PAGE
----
What I like about growing potatoes is that I can plant them throughout the growing season - they are not a one-time planting time. I plant a few potatoes every few weeks from end of first frost until September for a variety of potato sizes. Also, with a limited area to plant, I can recondition the soil and plant again and again in the same place with the same great results. Great idea for a family that absolutely loves potatoes!
We have cats. And therefore a lot of plastic pails from the litter (Wally's world). I plant my potatoes in the plastic pails and in the bags that potting soil came in. At the end of the season, I will dump my potatoes out onto a tarp to harvest and then the soil will go into the garden to help build and improve it for further years along with the compost from the "leavings". The fall can be wet and rainy here on PEI and I just don't relish digging in the garden in the muck. Have attached a photo taken recently.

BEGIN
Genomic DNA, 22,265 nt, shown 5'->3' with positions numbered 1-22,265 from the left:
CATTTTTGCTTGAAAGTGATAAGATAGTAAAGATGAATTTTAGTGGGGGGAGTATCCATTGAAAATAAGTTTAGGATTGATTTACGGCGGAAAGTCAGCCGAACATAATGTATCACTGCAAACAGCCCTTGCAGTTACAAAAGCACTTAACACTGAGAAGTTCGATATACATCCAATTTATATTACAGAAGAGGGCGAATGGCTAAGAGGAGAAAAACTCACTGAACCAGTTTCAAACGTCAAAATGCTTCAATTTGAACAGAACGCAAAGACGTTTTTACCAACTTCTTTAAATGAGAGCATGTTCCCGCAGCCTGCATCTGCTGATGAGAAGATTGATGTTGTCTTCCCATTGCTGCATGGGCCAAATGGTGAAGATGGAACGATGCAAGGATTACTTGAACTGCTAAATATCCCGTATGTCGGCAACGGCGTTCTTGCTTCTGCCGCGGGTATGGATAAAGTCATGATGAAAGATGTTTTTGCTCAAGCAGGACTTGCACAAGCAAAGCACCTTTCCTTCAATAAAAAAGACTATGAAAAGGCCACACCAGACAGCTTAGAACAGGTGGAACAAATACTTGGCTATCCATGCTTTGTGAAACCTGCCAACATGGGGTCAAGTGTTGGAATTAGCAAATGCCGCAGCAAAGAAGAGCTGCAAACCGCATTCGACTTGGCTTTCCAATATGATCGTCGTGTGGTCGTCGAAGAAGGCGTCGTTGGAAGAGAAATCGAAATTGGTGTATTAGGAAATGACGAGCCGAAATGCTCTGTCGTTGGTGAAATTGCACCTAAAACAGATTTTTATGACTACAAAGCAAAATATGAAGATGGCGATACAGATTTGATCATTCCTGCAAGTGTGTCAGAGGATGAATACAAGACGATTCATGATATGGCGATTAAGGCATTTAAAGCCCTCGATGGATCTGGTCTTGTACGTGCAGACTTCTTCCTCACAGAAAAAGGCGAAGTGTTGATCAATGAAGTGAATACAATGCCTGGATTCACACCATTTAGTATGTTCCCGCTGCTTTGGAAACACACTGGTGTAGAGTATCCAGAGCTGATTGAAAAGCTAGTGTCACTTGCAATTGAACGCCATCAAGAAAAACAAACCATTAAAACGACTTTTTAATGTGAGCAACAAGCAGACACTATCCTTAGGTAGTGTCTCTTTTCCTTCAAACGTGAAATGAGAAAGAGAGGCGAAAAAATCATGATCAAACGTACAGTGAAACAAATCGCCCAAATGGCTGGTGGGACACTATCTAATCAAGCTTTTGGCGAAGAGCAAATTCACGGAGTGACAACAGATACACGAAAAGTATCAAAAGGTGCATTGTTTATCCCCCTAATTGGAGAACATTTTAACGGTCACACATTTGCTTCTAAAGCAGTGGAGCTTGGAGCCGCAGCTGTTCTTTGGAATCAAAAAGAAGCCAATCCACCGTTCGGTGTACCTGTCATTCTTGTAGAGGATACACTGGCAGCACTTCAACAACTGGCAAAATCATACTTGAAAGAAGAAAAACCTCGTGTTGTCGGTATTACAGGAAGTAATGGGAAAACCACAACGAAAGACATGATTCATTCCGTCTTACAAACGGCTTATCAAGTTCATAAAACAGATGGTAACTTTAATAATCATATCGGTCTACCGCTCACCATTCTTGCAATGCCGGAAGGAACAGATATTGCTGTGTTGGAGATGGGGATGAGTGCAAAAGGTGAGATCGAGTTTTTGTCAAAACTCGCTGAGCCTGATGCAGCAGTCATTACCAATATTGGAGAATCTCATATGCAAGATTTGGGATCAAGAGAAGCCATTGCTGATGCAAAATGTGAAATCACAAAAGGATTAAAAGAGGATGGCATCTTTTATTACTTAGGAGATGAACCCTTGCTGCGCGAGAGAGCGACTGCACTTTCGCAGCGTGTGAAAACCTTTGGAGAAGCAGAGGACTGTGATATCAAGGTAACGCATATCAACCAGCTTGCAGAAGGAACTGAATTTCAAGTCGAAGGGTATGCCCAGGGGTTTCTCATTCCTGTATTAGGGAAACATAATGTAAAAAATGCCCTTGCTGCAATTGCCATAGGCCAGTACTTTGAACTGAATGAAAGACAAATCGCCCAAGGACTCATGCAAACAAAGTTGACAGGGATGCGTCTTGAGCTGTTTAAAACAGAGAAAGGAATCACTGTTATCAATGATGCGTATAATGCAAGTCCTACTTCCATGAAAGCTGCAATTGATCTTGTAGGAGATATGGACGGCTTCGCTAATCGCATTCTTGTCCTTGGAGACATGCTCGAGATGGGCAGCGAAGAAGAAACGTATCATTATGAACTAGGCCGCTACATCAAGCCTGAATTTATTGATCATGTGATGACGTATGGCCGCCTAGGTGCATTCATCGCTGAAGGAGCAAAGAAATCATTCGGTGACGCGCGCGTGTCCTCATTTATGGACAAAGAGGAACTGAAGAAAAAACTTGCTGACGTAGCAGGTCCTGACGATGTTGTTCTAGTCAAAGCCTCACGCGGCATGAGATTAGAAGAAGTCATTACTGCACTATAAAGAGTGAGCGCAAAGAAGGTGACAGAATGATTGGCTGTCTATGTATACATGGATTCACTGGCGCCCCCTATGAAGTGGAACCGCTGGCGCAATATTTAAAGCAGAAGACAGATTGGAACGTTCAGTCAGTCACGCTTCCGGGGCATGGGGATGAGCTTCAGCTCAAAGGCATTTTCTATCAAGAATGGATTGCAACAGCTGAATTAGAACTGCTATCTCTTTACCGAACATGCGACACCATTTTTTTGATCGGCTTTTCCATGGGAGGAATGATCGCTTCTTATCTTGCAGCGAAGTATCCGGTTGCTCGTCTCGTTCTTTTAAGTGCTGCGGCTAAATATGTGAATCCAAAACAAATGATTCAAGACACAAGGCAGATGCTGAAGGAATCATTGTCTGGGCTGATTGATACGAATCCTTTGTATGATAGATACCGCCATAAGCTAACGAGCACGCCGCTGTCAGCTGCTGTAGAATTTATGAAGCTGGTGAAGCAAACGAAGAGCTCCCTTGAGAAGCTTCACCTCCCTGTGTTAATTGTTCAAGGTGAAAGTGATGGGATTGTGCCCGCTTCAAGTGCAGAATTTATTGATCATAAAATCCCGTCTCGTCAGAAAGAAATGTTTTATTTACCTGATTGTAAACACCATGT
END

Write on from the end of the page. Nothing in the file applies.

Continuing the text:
Ellen, thank-you very much for this column, the information will be shared with neighbours here who are joining my husband and me in the 'Good Life' exercise by planting vegetable gardens.
Although Scotland is a country filled with farms and farmers, our neighbours and my husband have never grown so much as a radish, and every good piece of information is fantastic. We live in what is known as a market town, with farms all around us-there are three at the top of our lane. But most of the gardening done here in our neighbourhood was ornamental when I married and moved here a year ago-people had got away from growing their own.
Well, I'm an American who grew up growing her own, lol, and I didn't waste too much time tearing up the front and back gardens to plant FOOD:) This year several of our neighbours have done the same, and I've met many while out in my gardens when they stop to ask what I'm growing, how to get started, etc. We don't have the usual allotment plots that so many in the UK have for growing veggies as most of us have plenty of room in this neighbourhood to plant lovely beds-I shocked several neighbours last year when I told them that lovely (whatever) is edible but I notice they are doing the same sort of planting this year:)